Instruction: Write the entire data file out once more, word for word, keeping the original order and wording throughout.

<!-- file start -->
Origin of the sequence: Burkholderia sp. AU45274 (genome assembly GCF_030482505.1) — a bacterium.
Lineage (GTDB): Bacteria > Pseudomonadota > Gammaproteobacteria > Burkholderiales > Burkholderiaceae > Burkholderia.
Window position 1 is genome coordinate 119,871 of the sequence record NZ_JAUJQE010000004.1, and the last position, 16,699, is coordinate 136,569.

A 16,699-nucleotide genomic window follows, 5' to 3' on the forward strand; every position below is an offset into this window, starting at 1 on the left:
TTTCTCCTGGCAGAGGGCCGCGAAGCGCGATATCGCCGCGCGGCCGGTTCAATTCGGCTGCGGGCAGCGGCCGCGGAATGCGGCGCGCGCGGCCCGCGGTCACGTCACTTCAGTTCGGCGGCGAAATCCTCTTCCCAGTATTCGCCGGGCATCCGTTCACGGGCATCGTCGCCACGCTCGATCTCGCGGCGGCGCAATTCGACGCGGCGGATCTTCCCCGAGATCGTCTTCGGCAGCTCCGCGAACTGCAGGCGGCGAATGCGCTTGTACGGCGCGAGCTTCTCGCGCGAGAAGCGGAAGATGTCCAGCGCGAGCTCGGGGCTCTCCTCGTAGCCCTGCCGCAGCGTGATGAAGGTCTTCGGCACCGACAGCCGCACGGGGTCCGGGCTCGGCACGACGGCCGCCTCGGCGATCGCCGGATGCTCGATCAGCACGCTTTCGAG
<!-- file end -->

Origin of the sequence: Burkholderia sp. AU45274 (genome assembly GCF_030482505.1) — a bacterium.
Lineage (GTDB): Bacteria > Pseudomonadota > Gammaproteobacteria > Burkholderiales > Burkholderiaceae > Burkholderia.
Window position 1 is genome coordinate 119,871 of the sequence record NZ_JAUJQE010000004.1, and the last position, 16,699, is coordinate 136,569.

A 16,699-nucleotide genomic window follows, 5' to 3' on the forward strand; every position below is an offset into this window, starting at 1 on the left:
TTTCTCCTGGCAGAGGGCCGCGAAGCGCGATATCGCCGCGCGGCCGGTTCAATTCGGCTGCGGGCAGCGGCCGCGGAATGCGGCGCGCGCGGCCCGCGGTCACGTCACTTCAGTTCGGCGGCGAAATCCTCTTCCCAGTATTCGCCGGGCATCCGTTCACGGGCATCGTCGCCACGCTCGATCTCGCGGCGGCGCAATTCGACGCGGCGGATCTTCCCCGAGATCGTCTTCGGCAGCTCCGCGAACTGCAGGCGGCGAATGCGCTTGTACGGCGCGAGCTTCTCGCGCGAGAAGCGGAAGATGTCCAGCGCGAGCTCGGGGCTCTCCTCGTAGCCCTGCCGCAGCGTGATGAAGGTCTTCGGCACCGACAGCCGCACGGGGTCCGGGCTCGGCACGACGGCCGCCTCGGCGATCGCCGGATGCTCGATCAGCACGCTTTCGAG